Yellow. This is the word that comes to mind when I think of Cartagena, a port city on Colombia’s Caribbean coast. Of course, Cartagena is more than yellow – its colours come in excess. The blues and pinks and oranges spill through windows and across pavements, a child’s painting before they’ve learnt to stay within the lines. But yellow is the primary colour – whole buildings have resigned themselves to this happy shade, a lifetime’s dedication to Yellow.
Amongst the colour is chaos. Street vendors sell everything – from freshly squeezed lime juice in broad, happy daylight, to grams of cocaine, sold in uncertain whispers in the dark corners of Cartagena’s nightlife. My favourite street delicacy was mango biche: sliced unripe mango topped with salt and lime – a strange combination I was opposed to at first. Performances erupt in street corners and on pavements – in Plaza de la Trinidad we found ourselves joining an impromptu aerobics class that had taken over the square, and attracted an audience of some 50 people. Heat adds to the commotion – colours melt and merge under the pounding sun, and sweaty tourists give in to overpriced iced water and coconut milk. At night, the chaos intensifies as Chiva buses wind round and round the city, blaring reggaeton and serving unlimited aguardiente (the local liquor – terrible) to groups of uncomfortable-looking tourists who self-consciously shake maracas in an attempt to be Part of the Spirit of Things.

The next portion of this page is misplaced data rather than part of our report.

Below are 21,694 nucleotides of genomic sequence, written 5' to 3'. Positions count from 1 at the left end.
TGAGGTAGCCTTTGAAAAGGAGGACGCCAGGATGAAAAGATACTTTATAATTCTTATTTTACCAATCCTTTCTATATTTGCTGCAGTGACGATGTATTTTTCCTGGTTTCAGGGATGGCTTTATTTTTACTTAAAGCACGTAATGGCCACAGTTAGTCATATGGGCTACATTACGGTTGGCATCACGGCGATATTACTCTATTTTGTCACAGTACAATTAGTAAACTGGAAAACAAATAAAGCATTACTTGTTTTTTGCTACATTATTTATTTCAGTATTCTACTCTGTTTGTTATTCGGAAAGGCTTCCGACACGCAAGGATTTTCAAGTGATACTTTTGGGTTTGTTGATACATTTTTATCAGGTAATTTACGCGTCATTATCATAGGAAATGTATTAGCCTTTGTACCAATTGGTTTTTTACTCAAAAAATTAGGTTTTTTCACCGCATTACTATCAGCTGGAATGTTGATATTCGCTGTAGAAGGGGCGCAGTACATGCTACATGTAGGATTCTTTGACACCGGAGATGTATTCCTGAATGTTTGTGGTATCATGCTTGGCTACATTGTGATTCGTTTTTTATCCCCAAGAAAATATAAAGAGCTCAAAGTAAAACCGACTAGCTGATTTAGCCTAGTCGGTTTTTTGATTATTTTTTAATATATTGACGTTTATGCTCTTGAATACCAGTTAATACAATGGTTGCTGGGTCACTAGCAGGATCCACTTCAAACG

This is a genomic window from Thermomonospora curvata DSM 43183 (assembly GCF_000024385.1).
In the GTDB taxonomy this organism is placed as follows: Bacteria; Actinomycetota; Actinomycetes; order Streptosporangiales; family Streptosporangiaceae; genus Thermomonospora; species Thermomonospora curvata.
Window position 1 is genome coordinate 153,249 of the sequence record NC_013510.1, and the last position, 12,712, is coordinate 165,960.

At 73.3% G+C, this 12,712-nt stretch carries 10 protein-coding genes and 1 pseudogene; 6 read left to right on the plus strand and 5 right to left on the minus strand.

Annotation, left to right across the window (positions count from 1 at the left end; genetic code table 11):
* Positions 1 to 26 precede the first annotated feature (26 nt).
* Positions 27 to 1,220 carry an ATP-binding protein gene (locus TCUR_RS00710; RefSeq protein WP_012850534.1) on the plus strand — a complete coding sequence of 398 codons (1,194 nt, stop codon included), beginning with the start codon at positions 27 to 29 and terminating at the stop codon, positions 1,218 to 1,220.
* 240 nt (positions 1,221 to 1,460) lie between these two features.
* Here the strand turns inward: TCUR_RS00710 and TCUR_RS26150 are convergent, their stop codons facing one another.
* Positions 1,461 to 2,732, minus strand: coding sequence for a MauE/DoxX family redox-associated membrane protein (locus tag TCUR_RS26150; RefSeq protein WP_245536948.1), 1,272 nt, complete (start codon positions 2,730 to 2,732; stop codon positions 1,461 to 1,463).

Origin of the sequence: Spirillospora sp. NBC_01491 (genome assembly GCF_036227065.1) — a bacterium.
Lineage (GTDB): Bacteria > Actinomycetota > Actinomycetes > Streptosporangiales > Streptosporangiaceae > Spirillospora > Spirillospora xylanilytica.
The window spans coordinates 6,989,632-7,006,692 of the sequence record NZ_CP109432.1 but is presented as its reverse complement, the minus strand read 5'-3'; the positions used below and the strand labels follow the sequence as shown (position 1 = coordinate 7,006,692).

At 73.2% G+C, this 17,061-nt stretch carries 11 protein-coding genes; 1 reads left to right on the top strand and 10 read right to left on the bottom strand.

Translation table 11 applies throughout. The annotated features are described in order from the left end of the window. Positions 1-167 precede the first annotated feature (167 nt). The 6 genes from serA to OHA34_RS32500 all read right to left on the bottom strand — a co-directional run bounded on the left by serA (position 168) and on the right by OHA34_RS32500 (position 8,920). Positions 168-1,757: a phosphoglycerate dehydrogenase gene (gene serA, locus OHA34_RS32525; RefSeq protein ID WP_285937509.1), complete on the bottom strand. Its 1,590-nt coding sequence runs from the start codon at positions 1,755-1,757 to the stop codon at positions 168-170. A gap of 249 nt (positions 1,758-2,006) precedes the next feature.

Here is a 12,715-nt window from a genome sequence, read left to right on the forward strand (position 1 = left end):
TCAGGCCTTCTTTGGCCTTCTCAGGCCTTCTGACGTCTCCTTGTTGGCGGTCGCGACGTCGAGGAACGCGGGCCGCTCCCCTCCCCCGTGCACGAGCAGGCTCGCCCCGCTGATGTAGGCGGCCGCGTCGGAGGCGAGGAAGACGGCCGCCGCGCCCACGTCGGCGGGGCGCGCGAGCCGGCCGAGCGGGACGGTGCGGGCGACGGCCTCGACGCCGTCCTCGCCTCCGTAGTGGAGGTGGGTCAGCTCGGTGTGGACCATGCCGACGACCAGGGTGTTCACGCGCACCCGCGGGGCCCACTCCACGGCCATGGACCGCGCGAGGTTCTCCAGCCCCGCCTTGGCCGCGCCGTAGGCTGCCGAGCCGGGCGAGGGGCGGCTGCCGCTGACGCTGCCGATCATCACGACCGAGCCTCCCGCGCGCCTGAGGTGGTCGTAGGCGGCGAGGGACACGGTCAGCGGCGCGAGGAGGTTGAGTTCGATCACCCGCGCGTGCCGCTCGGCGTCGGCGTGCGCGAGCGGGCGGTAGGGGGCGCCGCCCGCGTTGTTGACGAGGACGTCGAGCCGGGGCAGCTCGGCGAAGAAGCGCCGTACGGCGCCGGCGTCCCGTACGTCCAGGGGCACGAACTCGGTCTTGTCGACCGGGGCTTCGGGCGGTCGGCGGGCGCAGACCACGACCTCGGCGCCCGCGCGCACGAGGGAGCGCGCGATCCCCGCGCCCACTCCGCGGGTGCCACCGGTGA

In Cartagena, we spent our days wandering (a more fun word for being lost), as Frieke (travel-companion, childhood best friend, leggy blonde with an insistence on doing everything) recounted an uncle’s advice “never take the same road twice”. We did in fact walk many roads twice (constantly losing ourselves amongst the street art), but took the advice to heart as we set out to see as much of the city as possible. We wandered along the 7-mile wall that encloses Cartagena’s old town (built over 2 centuries in defence against pirates), around the old town itself (embossed with bougainvillea and balconies) and around the city to reach Playa Bocagrande (packed with paddlers and ceviche sellers).
Cartagena is like one enormous work of art, and everything within the city has been swept up to become part of the exhibition: locals leaning out turquoise window frames and purple vines crawling confidently up multi-coloured walls. The portrait lives and breathes, almost bursting at its rainbow seams in an effort to contain the explosion of heat and noise and so much colour.